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Making Sense Of Hillary's Attacks

Over at the Real Clear Politics blog, Steven Stark lays out a theory I've heard batted around a bit over the last few days, about why Hillary might have decided to unload on Obama. Stark writes:

Clinton would much rather face John Edwards in the later primaries than Obama. It's true that in a three-way race, attacks usually hurt both the attacker and attackee, benefiting a third candidate. Yet that may be perfectly acceptable to the Clinton campaign on the theory that if Edwards does well in Iowa, he still ultimately doesn't have the resources or the support to run a true national campaign on February 5th. 

The problem, as a reader points out, is that there's no way to guarantee that she finishes second rather than third under this scenario. On the other hand, the Clinton campaign may believe even third isn't a disaster as long as Obama isn't first. In that case, Hillary still denies Obama the "big mo" heading into New Hampshire, where she's pretty well situated, and where Edwards, even with a post-caucus boost, probably can't catch her. Even under this worst-case scenario, the Clintonites may be thinking, Iowa becomes more or less meaningless.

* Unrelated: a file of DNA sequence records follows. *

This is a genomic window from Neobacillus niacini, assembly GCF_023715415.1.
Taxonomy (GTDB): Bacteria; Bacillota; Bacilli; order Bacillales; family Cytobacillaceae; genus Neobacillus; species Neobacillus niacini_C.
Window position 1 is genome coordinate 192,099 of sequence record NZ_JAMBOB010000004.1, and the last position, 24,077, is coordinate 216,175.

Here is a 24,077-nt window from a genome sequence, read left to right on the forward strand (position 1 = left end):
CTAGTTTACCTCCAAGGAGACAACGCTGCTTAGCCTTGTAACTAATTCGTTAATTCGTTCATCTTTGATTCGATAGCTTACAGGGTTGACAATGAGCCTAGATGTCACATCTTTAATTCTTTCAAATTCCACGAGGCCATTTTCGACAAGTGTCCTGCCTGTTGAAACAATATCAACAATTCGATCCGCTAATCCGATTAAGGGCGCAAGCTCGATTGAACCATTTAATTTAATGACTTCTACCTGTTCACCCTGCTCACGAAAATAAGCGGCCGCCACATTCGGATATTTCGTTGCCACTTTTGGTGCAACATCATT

I'd make two other points. First, as far as I know, Clinton hasn't aired any negative ads in Iowa, which is what most people believe creates a backlash. Some of her recent comments and campaign e-mails about Obama may seem harsh, but they were hardly the kind of day-in/day-out television blitz that really lodges in people's minds.

Second, I'm willing to believe that attacking someone tarnishes you in the eyes of voters. But, in the absence of a retaliatory attack from your opponent, I'm not sure attacking is a net negative. That is, you may diminish yourself a bit by attacking, but, if the attack is effective, it may diminish your opponent a lot more. Generally, the problem with attacking is that you both diminish yourself and invite retaliation, which can diminish you even more. (Note, for example, that the 2004 Gephardt-Dean murder-suicide scenario involved both sides airing negative ads against one another; it wasn't just Gephardt attacking Dean or vice versa.) 

The Clintonites may be assuming Obama doesn't have the stones to retaliate, in which case they may drive him to third and hang on to first or second themselves. (As I explained in my recent Obama piece, I think that's a false assumption. I suspect Obama will respond to any attack that isn't ridiculous or self-defeating on its face. But it's not an unreasonable read of his behavior to this point.)

--Noam Scheiber